Australian construction workers and dock workers will take action on Monday 11 February in solidarity with Bob Carnegie, as construction bosses begin their court case to victimise him for his role in a successful construction dispute in August-October 2012.
In London, protest on 11 February, 1pm outside Broadgate Tower, near Liverpool Street station.
Paddy Crumlin, the National Secretary of the Maritime Union of Australia (MUA), which represents dock workers, and the CFMEU, which represents construction workers, have called on their members to take action on 11 February. The Queensland Council of Unions has also backed the campaign and is lending its support to protests and other actions on the day.
The move represents a major breakthrough for the campaign in terms of winning official backing from major Australian unions.
Crumlin said: “The legal case against Bob is a simple case of corporate bullying. The actual dispute with Abigroup, which is owned by Lend Lease, was settled and, in fact, as part of the settlement, Abigroup agreed not to pursue legal action against a number of workers.
“But, they are putting a full legal press on against Bob. Bob faces a jail sentence and over a million dollars in fines, as well as thousands of dollars in legal expenses.
“What did Bob do during his support for the community protest? He acted in good trade union fashion, putting his passion, energy and solidarity to work.”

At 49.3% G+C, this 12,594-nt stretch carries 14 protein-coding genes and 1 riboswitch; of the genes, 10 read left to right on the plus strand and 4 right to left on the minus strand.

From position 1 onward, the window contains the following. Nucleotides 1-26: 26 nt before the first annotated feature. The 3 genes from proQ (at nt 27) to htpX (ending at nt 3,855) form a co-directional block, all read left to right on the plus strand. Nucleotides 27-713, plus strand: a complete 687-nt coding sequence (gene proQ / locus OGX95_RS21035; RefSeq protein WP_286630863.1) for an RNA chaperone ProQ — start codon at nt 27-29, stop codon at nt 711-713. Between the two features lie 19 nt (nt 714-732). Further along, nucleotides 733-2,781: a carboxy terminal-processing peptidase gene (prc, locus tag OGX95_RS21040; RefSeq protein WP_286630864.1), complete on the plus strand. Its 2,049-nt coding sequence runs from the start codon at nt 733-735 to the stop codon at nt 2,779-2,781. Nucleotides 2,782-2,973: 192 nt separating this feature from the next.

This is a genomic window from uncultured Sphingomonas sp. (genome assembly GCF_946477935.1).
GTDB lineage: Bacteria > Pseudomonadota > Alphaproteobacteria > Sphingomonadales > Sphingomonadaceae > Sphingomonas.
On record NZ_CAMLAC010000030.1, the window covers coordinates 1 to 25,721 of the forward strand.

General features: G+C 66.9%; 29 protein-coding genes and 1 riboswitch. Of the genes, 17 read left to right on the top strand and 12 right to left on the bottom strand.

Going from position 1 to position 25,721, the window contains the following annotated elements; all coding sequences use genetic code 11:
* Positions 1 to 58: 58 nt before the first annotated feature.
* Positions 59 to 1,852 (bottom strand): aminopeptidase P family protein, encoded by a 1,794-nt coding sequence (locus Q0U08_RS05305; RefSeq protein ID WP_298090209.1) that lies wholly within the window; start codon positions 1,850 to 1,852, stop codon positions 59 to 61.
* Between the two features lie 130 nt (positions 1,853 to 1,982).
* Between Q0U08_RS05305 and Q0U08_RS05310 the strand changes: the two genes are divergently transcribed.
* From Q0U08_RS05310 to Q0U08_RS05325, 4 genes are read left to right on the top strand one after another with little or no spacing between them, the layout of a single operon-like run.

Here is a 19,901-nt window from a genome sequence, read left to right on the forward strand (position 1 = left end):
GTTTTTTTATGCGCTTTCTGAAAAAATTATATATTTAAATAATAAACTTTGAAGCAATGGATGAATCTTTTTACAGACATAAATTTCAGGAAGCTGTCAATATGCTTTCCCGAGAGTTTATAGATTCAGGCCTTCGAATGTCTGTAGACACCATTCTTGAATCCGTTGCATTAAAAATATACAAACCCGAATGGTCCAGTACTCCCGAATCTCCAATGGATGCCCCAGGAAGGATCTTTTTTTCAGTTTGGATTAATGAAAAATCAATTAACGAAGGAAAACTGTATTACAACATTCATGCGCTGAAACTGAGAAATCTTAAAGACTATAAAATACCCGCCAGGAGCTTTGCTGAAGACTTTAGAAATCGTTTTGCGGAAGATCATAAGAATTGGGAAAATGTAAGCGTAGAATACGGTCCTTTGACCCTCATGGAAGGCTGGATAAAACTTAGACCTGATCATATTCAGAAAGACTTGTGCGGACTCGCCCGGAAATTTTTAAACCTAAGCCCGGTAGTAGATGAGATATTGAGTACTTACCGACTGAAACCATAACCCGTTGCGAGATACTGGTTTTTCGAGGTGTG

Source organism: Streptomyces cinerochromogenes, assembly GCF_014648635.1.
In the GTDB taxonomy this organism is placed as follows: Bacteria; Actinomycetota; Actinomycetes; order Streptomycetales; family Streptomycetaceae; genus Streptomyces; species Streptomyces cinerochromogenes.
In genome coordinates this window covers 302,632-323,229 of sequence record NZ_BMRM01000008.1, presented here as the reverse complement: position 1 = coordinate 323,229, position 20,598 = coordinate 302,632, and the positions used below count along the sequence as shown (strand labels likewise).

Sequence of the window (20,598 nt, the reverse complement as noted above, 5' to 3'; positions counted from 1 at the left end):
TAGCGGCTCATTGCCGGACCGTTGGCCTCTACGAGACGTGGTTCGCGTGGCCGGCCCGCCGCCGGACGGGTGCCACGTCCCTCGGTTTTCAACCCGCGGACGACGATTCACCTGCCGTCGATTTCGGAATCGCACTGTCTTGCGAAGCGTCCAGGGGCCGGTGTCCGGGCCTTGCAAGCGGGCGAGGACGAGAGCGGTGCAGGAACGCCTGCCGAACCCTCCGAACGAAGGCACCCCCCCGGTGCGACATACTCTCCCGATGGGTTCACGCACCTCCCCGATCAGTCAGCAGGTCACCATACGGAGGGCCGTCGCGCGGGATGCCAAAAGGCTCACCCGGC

International support has also continued to flood in, with messages of solidarity received from the Swedish Dockworkers’ Union, the Philippine Airlines Employees’ Association (PALEA-ITF), All Pakistan Federation of United Trade Unions (APFUTU), Intersindical-CSC Catalan Workers’ Union, Trades Union International of Workers in the Building, Wood, Building Materials, and Allied Industries (UITBB-WFTU), and the Left Party of Luxemburg. British and Irish construction union UCATT also backed the campaign.
UK-based supporters of the campaign will also rally on 11 February, at 1pm outside Broadgate Tower near Liverpool Street, London. The tower was a major construction project for Lend Lease, the parent company of Abigroup (the company bringing the case against Bob).
Lend Lease is also involved in attacks on working-class communities in south London, where leaked documents recently revealed that its planned “regeneration” of the Heygate Estate, currently home to over 3,000 people, will provide just 79 socially-rented properties.
• London rally http://on.fb.me/12phY1B
• Brisbane rally http://on.fb.me/TDLxJ4
• Campaign supporters list http://bobcarnegiedefence.wordpress.com/supporters